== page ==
It was a long shot then, and it’s a long shot now.
Newark schools Superintendent Cami Anderson has for the second year asked the Christie administration for a waiver – technically called an “equivalency” – from state regulations that require teachers be laid off based solely on seniority.
The request is a central part of her 2015-16 budget proposal, which Anderson’s staff said could include layoffs of as many as 300 teachers.
But little has changed from last year, when Anderson submitted the very same application verbatim.
That request last year drew silence, at least publicly, from the administration that appointed her, and Anderson’s argument this year appears to be much of the same — including that it’s likely to meet the same protests and opposition.
But the state’s political landscape has changed, with a new education commissioner in place and Gov. Chris Christie proving anything but predictable amid talk that his eyes are as much on the White House as the Statehouse.
And the stakes are clearly higher this year, with Anderson proposing a budget for 2015-16 that hinges on reduced staffing.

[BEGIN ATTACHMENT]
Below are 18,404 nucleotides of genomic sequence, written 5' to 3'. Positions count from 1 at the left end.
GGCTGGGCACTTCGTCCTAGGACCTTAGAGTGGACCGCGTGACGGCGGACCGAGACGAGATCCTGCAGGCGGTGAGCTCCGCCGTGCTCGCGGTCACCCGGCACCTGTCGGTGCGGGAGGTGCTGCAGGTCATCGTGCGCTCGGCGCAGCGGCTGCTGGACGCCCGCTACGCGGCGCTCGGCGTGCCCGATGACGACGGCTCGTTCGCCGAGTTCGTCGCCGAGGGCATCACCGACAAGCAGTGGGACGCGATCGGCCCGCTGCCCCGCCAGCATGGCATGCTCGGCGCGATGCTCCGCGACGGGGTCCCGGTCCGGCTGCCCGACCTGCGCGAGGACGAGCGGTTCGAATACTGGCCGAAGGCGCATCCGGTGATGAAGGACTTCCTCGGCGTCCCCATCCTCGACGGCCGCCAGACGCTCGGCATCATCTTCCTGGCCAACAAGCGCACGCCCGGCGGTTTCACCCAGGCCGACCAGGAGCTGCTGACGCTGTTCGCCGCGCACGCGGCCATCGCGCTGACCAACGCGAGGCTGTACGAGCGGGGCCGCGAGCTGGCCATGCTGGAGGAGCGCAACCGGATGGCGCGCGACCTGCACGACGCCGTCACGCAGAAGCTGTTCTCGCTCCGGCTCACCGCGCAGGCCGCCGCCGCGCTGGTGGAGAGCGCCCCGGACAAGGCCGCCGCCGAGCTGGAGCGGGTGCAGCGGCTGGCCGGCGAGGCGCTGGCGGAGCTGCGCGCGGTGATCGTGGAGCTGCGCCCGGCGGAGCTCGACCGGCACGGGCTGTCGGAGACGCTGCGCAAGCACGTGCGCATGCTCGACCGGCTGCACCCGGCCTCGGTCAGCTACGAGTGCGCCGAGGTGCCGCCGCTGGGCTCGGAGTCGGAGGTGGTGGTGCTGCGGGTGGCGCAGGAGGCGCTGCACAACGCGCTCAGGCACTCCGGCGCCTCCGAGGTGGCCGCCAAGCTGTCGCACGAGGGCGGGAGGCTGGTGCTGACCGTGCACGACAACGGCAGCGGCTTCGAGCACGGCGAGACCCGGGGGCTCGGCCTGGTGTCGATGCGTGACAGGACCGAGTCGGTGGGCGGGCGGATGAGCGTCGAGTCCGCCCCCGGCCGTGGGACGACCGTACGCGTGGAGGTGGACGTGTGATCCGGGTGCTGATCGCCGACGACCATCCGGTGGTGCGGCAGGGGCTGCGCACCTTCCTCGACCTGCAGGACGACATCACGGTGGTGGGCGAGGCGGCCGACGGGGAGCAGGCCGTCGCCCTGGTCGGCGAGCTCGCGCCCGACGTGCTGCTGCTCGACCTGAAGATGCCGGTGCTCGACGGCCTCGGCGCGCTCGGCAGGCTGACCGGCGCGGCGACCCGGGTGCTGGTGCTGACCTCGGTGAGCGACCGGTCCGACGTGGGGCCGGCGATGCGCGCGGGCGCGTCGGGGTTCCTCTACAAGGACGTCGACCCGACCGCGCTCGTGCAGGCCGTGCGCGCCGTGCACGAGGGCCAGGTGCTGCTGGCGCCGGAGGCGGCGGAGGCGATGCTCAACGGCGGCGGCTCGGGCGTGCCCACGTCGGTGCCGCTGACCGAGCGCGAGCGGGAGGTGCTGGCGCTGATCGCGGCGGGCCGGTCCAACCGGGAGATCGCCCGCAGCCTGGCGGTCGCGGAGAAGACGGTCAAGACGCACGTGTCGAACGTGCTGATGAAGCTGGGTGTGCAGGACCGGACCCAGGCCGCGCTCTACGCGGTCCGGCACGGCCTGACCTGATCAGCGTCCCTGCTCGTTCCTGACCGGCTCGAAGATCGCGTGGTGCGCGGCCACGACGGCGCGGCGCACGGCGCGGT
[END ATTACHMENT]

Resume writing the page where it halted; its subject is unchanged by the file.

[related]Other districts are also walking budget tightropes and will surely be closely watching the outcome of the Newark request.
Most prominent are the state-operated Camden schools, where an announced reorganization of the district makes layoffs are a real possibility. Last year, the Camden district laid off more than 200 teachers — and more could come.
Still, Anderson’s argument is likely to prove a tough sell for state Education Commissioner David Hespe, who will consider the waiver request in the context of statute that clearly says that seniority trumps all else in the case of “reductions in force,” under the long-established practice of “last in, first out” or LIFO.
Anderson’s argument, then and now, is that the state commissioner has discretion when it comes to determining what defines seniority. In her application, the superintendent has proposed that teachers be judged first on their performance as gauged through evaluations, and then on seniority after that.
For instance, a non-tenured teacher – one with three years or less of experience – who is rated “effective” or “highly effective” could conceivably be spared before a tenured teacher rated as “ineffective” or “partially effective.”
In a presentation to the district’s local advisory board this week, Anderson’s staff said this would spare the district’s neediest schools from losing their best teachers. They said that without considering performance, two-thirds of the district’s schools would lose at least a fifth of their teachers gauged as “effective” or better. If performance is considered, officials said, just one in seven schools would lose that many satisfactory teachers.
“Conducting a layoff under current regulations would have disastrous impacts on our schools,” read the presentation.